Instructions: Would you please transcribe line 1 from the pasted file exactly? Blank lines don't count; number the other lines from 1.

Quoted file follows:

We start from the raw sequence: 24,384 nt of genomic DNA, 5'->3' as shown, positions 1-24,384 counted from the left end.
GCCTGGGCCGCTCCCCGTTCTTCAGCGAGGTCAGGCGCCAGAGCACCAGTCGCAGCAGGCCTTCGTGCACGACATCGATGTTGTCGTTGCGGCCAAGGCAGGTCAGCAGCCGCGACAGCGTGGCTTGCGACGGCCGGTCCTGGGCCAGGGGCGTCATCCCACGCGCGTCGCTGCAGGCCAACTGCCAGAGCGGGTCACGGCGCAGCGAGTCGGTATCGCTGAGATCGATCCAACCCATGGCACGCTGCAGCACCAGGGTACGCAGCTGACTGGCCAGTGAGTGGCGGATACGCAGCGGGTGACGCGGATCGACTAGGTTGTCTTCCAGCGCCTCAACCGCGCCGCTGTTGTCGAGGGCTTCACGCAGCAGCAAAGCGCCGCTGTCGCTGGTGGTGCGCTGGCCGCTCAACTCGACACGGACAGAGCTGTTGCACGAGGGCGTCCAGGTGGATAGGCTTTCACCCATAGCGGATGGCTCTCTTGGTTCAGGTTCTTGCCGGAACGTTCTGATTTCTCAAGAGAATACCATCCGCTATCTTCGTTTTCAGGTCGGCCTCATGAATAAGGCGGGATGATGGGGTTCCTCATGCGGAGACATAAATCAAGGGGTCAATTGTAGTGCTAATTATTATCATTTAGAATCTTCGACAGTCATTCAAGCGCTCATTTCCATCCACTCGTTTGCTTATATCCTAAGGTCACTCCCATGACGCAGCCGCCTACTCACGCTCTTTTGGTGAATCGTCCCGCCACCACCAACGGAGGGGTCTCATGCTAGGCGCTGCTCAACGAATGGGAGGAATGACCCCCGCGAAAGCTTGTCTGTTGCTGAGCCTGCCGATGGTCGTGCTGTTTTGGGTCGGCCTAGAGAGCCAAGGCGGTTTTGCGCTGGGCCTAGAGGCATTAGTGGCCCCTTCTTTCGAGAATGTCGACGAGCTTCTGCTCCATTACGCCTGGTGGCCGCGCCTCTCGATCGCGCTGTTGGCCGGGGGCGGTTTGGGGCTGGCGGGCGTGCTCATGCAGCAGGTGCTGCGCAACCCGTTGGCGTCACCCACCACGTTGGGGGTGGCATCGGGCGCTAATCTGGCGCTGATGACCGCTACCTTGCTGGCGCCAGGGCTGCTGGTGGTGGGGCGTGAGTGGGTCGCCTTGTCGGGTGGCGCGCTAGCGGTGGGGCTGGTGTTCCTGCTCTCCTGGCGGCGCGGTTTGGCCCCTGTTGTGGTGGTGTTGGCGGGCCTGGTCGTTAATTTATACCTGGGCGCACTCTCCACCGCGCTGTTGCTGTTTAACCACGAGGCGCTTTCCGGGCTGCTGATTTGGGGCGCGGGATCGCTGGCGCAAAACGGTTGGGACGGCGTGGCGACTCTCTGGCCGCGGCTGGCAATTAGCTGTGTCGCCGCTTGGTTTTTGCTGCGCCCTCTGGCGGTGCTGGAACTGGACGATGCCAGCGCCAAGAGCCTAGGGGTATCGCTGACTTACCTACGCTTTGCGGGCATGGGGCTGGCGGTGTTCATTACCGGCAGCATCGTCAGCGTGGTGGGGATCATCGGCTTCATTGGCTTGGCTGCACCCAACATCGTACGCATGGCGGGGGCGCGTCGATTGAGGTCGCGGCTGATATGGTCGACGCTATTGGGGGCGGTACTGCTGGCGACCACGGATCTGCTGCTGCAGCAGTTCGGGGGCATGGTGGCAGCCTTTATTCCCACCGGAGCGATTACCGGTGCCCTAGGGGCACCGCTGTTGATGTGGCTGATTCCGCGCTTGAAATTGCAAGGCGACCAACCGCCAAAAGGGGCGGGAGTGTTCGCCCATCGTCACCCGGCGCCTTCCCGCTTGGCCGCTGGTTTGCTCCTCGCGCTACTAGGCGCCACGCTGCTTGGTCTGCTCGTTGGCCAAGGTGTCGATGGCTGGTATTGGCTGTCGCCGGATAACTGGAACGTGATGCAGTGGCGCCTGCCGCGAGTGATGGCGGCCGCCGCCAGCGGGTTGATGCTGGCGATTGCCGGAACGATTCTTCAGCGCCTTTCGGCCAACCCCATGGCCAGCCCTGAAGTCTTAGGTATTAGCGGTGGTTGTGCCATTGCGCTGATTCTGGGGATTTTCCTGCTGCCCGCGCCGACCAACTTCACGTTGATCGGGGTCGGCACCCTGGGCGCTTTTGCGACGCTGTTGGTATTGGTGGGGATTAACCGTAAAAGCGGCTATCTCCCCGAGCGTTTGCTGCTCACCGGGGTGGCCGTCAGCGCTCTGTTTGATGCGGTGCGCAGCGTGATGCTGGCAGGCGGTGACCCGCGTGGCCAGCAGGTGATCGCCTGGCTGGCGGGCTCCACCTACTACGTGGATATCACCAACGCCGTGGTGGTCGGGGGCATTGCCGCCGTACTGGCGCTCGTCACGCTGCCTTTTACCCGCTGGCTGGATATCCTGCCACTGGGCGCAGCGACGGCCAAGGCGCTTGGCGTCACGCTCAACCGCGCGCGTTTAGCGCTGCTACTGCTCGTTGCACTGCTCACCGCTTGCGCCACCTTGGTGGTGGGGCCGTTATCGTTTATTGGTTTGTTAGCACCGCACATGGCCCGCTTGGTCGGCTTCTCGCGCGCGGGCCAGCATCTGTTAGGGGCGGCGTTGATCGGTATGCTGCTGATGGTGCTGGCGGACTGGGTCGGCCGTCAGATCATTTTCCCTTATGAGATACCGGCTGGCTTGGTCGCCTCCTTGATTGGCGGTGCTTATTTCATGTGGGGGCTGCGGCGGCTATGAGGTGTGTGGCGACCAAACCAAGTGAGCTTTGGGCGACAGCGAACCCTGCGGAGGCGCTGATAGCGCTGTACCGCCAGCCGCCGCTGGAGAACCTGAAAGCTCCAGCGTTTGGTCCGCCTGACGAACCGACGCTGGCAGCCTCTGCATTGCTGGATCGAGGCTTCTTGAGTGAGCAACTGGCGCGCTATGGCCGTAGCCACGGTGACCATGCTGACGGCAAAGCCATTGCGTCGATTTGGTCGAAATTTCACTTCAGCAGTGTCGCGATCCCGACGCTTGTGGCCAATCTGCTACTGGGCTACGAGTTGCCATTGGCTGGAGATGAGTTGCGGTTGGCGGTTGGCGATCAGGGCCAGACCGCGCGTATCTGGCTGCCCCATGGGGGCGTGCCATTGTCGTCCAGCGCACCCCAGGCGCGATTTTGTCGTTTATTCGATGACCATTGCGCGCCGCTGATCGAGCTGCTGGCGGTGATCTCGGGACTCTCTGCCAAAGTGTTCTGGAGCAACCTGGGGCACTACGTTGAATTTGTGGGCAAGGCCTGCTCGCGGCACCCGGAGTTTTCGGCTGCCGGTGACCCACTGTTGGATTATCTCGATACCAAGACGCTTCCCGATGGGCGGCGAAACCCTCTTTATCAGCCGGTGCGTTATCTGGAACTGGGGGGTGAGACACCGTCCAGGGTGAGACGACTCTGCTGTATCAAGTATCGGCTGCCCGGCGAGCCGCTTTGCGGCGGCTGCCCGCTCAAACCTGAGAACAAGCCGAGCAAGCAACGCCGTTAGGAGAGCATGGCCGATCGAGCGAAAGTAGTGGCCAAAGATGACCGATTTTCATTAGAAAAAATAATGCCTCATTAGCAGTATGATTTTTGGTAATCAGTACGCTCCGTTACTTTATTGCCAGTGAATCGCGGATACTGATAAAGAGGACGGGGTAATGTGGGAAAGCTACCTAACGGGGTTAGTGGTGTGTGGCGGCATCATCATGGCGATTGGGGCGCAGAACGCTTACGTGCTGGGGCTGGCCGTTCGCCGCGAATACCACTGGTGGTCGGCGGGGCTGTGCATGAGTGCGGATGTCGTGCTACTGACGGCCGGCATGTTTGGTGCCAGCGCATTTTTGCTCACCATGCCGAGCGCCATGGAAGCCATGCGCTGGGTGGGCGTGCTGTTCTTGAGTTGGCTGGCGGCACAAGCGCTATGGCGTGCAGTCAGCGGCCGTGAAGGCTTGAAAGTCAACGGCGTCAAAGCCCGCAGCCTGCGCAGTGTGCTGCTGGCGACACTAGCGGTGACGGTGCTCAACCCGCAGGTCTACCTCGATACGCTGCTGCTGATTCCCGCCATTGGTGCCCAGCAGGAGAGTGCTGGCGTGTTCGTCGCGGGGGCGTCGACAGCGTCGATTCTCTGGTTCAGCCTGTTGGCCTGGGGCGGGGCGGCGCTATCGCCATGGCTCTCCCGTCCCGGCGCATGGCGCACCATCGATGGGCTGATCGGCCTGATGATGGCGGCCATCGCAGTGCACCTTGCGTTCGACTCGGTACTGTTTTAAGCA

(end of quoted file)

We start from the raw sequence: 24,384 nt of genomic DNA, 5'->3' as shown, positions 1-24,384 counted from the left end.